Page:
Sing it with me ya’ll!  


Try them, love them, and re-think how you’ve imagines flats.  Then, become a flat-evangelist like me and teach others how they too can not only diaper inexpensively, but effectively, simply, and amazingly with the world’s most underrated cloth diaper.  You’re gonna love the way flats work, I guarantee it.  (Your voice switched to the Men’s Warehouse Guy didn’t it?  HA, gotcha.)   Don’t forget to check out the Flats Challenge happening soon and pin this fun infographic!  Sign-ups start next week.

Tell me why you love flats in the comments, your voice is appreciated and ther readers love to hear your thoughts.

Written By
More from Kim Rosas

No-Sew Elf on the Shelf Hack {Video}

In 2012 I had a thought- why not add bendable wires to...
Read More
  • Andra

    Thank you for this! When I first decided to try cloth diapering I was so afraid of flats and prefolds which is why I wasn’t going to do cloth. I learned about pockets and started investing and then read more about flats and how easy they are to use. I loved your video and am grateful for the encouragement. The rest of my stash is going to be flats and covers and I honestly wish I hadn’t bought so many pockets already!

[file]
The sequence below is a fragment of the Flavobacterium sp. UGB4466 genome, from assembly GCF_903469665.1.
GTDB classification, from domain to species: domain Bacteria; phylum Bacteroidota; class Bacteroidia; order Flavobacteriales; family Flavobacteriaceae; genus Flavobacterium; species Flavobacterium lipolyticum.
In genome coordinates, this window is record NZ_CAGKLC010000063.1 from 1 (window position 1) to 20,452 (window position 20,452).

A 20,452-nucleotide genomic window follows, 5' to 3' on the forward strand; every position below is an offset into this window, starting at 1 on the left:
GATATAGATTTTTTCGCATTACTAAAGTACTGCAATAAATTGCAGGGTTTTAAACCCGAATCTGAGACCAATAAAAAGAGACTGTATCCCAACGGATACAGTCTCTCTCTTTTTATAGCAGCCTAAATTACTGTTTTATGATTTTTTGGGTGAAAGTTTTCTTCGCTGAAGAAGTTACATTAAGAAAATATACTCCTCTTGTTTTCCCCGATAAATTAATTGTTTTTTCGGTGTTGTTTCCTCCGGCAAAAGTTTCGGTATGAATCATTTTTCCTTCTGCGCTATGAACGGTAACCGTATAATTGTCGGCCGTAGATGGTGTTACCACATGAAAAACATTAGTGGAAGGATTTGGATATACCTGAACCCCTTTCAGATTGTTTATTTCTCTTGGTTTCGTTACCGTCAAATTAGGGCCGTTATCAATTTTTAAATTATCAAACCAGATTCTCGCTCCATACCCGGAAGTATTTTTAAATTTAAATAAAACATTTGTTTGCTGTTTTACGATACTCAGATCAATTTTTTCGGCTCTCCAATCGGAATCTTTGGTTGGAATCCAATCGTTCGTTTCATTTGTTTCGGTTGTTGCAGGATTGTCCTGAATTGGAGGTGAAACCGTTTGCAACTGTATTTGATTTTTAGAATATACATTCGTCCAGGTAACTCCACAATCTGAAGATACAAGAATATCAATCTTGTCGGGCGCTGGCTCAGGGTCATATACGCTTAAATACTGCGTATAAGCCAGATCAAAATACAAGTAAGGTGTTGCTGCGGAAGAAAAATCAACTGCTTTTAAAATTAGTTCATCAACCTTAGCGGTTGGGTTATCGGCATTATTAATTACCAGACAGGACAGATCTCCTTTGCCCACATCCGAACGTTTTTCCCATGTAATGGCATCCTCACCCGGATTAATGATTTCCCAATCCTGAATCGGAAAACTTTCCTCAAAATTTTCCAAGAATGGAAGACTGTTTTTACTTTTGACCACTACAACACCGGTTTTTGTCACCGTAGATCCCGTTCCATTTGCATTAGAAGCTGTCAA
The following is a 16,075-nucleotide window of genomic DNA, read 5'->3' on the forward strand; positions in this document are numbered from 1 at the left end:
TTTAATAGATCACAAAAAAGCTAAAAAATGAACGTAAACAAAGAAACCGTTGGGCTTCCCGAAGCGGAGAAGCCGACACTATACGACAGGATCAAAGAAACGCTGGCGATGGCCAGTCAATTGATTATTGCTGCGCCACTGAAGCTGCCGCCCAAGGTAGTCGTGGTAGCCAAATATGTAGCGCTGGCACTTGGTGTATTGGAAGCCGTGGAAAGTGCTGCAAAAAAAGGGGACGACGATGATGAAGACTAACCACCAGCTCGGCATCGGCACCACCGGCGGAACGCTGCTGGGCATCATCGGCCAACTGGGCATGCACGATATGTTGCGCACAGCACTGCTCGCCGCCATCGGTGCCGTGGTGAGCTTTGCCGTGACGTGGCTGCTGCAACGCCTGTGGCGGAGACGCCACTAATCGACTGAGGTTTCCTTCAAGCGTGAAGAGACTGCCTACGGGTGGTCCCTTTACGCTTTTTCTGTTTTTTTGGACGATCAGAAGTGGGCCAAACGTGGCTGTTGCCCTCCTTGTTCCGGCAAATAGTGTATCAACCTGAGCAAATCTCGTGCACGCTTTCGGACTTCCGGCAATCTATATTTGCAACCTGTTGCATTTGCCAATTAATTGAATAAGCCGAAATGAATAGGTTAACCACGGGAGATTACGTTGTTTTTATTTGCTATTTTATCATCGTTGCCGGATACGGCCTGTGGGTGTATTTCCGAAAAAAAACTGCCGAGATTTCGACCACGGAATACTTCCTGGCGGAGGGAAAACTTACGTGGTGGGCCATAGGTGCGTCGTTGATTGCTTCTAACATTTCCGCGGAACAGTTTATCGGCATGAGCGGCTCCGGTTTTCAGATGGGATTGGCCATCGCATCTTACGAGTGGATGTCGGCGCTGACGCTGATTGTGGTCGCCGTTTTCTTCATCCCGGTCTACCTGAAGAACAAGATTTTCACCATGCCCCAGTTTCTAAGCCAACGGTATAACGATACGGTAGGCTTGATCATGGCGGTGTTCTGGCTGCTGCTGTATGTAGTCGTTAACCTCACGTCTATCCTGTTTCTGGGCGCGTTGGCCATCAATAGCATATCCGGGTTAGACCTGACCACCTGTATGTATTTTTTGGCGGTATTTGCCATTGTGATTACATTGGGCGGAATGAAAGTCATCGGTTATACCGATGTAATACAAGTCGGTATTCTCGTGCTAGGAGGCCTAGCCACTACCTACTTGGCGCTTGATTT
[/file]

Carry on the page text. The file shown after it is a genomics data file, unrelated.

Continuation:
• Weng Rodriguez

    I used flats for my first baby back in 2009 and I remember our neighbor diing the bikini twist fashioned from an flour sack (literally). I was lucky to grab a pack of flats that includes an illustration on how to fold the origami – the text was useless, as it was in Japanese! LOL! I loved it and with prefolds I like the newspaper fold.

    Thanks for the wealth of information Kim. I plan to pass them on when my kids (age 5 and 1, so yeah, it will not be anytime soon) have chidlren of their own.